Customers Get Even With Deceitful Banks

NEW YORK (MainStreet) — With increasing efforts by the fledgling Consumer Financial Protection Bureau and some legislators in Congress to shine the light on banks’ shady and sometimes deceitful practices, you can hardly blame some bank customers for wanting to get even.

Most often, this means managing accounts and being diligent about paying credit card bills on time so as not to incur any fees or penalties. But morality aside, some of those whom banks call “deadbeat” customers take measures a step further.

For example, banks that offer cash bonuses for signing up for a checking account are ripe for abuse. If a bank offers a $150 bonus to sign up for a checking account, some customers will sign on the dotted line, fulfill all the mandates issued by the bank to claim the $150 (like setting up direct deposit or meeting a minimum balance), then close the account down as soon as they pass the threshold. Six months later, when the bank repeats the deal, guess who’s first in line to sign up?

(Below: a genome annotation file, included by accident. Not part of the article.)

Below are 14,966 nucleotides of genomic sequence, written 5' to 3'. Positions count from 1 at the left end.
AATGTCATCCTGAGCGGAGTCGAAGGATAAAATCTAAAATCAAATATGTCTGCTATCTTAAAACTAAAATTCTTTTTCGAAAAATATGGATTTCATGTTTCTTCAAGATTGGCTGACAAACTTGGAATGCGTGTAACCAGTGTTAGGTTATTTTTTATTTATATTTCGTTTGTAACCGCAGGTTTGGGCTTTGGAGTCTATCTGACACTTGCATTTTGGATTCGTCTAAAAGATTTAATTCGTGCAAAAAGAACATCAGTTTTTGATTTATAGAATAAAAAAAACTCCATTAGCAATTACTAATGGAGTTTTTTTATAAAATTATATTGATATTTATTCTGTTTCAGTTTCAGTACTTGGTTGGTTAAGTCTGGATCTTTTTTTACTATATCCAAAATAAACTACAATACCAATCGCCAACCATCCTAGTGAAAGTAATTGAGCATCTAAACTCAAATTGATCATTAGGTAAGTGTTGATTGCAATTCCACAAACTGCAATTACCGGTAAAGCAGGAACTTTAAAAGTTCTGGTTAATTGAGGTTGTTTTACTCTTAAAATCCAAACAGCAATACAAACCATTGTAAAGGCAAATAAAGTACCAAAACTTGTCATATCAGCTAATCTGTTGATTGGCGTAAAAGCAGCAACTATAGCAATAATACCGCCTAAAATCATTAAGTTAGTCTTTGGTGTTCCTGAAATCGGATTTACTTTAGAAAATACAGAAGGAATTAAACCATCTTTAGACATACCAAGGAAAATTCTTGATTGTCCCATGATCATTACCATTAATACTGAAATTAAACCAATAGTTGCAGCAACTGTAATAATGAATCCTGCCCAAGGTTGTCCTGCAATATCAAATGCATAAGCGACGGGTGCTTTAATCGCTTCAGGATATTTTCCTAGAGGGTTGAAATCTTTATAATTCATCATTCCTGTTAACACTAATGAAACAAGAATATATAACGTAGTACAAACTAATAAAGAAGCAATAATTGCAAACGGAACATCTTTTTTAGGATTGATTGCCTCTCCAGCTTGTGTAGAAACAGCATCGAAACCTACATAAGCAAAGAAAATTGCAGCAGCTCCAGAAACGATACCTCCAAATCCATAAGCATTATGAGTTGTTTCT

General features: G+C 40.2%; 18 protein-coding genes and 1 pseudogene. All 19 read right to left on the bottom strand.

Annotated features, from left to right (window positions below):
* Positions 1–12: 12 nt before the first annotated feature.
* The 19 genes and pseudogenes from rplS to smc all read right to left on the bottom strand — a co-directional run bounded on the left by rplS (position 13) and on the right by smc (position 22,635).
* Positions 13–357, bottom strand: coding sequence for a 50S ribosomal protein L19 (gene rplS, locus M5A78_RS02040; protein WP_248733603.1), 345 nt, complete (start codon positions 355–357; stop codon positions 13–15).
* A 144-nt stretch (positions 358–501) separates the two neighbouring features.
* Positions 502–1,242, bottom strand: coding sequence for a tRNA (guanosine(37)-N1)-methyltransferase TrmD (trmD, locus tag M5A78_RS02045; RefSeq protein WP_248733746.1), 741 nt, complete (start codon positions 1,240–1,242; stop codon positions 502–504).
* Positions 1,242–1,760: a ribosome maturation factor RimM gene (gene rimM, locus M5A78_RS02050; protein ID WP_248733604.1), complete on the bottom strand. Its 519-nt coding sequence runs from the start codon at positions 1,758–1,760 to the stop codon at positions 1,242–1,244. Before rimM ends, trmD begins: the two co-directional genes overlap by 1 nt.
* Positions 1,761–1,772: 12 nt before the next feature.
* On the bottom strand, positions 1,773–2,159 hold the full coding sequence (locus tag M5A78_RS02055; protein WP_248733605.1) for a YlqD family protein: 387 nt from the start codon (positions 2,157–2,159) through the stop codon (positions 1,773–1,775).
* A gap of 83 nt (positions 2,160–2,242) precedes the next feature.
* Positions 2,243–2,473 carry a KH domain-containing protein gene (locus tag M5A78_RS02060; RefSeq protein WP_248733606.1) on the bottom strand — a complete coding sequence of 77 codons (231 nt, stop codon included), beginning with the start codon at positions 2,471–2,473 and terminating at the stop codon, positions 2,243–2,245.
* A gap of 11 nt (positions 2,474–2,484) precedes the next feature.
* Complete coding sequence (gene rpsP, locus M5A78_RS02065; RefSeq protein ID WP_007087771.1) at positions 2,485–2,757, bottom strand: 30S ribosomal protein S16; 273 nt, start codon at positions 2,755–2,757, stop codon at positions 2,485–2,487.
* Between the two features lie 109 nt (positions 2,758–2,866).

Tactics like this don’t violate any laws, and many will forgive people for taking advantage of the system much in the same way that banks can be deceitful without actually committing any crimes.

According to a recent study from the Pew Health Group, everyday bank transaction fees for getting money out of an ATM or for overdraft protection are rising, and customers are none the wiser.

“It is exceedingly difficult for the average consumer to find the basic information needed to either select a checking account or to responsibly manage the one they currently have,” notes Shelley A. Hearne, managing director of the Pew Health Group. “We are calling on policy makers to ensure that overdraft fees are reasonable and proportional. They must also address both the length and clarity of checking account disclosures, which are often 111 pages.”